New breakthrough in capacitors reduces the thickness of quantum chips up to 1000 times

Qubits are very important elements from which quantum computers derive their processing power. In fact, qubits are the quantum counterparts of bits in traditional computers, and one of the major differences between them and conventional bits is that the classical computer can be based on mode A or B (in binary terms one or zero); Quantum computers, on the other hand, can use a combination of the two thanks to their strange properties and properties.

In order for quantum computers to surpass their classic counterparts in terms of speed and capacity, their qubits, which are superconducting circuits, must be at a so-called wavelength, and achieving this will come at the cost of increasing their size. While the transistors used in classical computers have shrunk to the nanometer scale, superconducting qubits today are still measured in millimeters, and it is interesting to know that one millimeter equals one million nanometers!

In other words, conventional computers based on transistors and familiar architectures have been built for decades, and we have gained some expertise in building and developing these processing machines. On the other hand, building quantum machines means reinventing the whole idea of ​​the computer from the beginning to the present. In this way, naturally, there are many problems such as making smaller and more resistant qubits, precise control and having them enough to do really useful work.

You have probably seen quantum computers in scientific papers by now; Very giant processing machines that sometimes go beyond industrial refrigerators. In fact, much of the reason for the large size of quantum computers goes back to the qubits that are embedded in the chips of very large circuits, and as the qubits increase, these chips also become larger. So we are still a long way from small quantum devices the size of today’s electronics.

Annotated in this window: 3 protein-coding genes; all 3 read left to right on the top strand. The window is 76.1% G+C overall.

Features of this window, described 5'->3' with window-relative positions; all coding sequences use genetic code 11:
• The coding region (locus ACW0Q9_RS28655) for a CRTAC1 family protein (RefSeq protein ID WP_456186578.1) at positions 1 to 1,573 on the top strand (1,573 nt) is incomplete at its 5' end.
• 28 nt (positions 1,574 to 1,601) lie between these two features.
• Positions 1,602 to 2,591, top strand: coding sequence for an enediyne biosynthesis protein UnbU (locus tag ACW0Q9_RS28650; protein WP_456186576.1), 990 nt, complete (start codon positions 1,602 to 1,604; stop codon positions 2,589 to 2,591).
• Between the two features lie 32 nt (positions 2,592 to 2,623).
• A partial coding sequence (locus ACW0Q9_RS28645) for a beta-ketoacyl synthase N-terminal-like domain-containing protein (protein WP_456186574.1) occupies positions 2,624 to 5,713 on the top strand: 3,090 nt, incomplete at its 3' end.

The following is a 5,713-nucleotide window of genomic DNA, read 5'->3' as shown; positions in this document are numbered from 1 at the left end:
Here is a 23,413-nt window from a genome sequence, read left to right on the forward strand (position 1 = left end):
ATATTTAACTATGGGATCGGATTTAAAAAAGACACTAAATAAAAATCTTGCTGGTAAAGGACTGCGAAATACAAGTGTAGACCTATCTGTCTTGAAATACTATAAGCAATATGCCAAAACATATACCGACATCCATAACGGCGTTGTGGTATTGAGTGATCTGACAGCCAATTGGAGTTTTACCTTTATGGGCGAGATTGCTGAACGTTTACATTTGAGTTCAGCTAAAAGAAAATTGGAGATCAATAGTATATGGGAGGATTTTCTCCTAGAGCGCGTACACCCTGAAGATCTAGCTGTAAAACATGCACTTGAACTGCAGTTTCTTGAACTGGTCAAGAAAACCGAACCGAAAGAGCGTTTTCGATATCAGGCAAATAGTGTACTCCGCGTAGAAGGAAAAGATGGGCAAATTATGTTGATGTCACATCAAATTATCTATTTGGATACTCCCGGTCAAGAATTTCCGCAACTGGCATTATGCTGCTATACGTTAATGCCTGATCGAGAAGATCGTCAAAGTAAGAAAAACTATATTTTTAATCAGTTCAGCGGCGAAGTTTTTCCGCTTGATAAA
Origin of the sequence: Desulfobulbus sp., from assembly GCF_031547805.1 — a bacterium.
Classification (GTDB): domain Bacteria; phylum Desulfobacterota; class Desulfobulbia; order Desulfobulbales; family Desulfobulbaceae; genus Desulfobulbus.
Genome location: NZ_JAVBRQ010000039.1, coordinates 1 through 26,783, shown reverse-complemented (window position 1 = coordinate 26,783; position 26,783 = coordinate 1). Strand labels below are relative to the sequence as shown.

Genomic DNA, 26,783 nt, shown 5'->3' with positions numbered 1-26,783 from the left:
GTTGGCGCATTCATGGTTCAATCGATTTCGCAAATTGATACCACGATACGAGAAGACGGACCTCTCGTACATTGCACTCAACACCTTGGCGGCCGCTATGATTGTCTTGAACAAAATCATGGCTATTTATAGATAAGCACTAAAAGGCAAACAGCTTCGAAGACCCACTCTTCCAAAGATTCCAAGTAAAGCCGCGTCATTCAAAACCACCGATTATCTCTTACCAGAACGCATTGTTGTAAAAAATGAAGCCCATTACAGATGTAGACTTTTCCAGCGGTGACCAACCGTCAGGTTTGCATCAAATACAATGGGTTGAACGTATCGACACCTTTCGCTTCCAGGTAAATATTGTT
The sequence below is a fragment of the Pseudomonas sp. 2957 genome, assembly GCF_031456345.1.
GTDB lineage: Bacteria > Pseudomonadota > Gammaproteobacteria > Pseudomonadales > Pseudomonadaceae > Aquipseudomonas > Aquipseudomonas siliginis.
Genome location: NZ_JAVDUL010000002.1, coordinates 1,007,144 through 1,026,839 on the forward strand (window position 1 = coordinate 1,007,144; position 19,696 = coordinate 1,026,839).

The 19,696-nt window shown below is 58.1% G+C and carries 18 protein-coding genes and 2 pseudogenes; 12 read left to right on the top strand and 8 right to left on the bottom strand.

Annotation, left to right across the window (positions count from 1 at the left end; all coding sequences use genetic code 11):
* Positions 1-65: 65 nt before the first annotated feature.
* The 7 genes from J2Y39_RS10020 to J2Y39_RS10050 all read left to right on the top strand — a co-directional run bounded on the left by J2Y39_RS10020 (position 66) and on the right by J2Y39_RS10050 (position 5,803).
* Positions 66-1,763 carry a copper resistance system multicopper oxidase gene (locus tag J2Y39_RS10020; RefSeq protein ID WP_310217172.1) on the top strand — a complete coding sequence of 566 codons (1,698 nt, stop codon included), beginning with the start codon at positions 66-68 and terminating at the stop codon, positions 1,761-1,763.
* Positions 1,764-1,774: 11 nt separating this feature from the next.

To shrink the qubits and maintain their performance, a new way will be needed to build capacitors that store energy and power the qubits. Professor Wangfong Jen, in collaboration with Raytheon BBN, has now developed a two-dimensional superconducting qubit capacitor that is much smaller than Connie’s samples. To make qubit chips, engineers previously had to use flat capacitors that arranged the required load plates together. Stacking these pages saves space; But metals used in conventional parallel capacitors interfere with the storage of qubit information.

The project team is now said to have placed an insulating layer of boron nitride between two charged plates of superconducting niobium diesel. Each of these layers is only about the size of a thick atom and is held together by van der Waals forces, a weak interaction between electrons. The team then combined its capacitors with aluminum circuits to create two-qubit chips with an area of ​​109 square microns and a thickness of only 35 nanometers, which is 1,000 times smaller than the chips produced by conventional methods.

The important point is that when the qubit chip cools to absolute zero, the qubits find the same wavelength of the current samples. The team also claims to have observed important features that indicate that the two qubits are intertwined and act as a unit; A phenomenon known as quantum coherence. Dr. Hahn, one of the main operators of the project, says that their achievement means that the quantum state of qubits can be manipulated and read through electrical pulses. Of course, it should be noted that the coherence time was short and a little over one microsecond, which shows that compared to about 10 microseconds for a typical capacitor, we are at the beginning of the use of two-dimensional materials in this area.

Researchers at the well-known MIT University have recently made progress in making capacitors, using niobium dieselnide and boron nitride to make parallel plate capacitors for qubits. The difference is that the devices studied by the MIT team provide longer coherence times and last up to 25 microseconds.

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Han and his team note that they continue to refine their manufacturing techniques and test other types of two-dimensional materials to increase cohesion times; A very important component that indicates how long qubit stores information. According to Hahn, new device designs should be able to make things even smaller by combining elements in a van der Waals stack or by placing two-dimensional materials for other parts of the circuit. Han says about this:

We now know that two-dimensional materials may be our key to building quantum computers. It’s still early days, but findings like this are prompting researchers around the world to consider new applications of two-dimensional materials. We hope to see a lot more work in this direction in the future.

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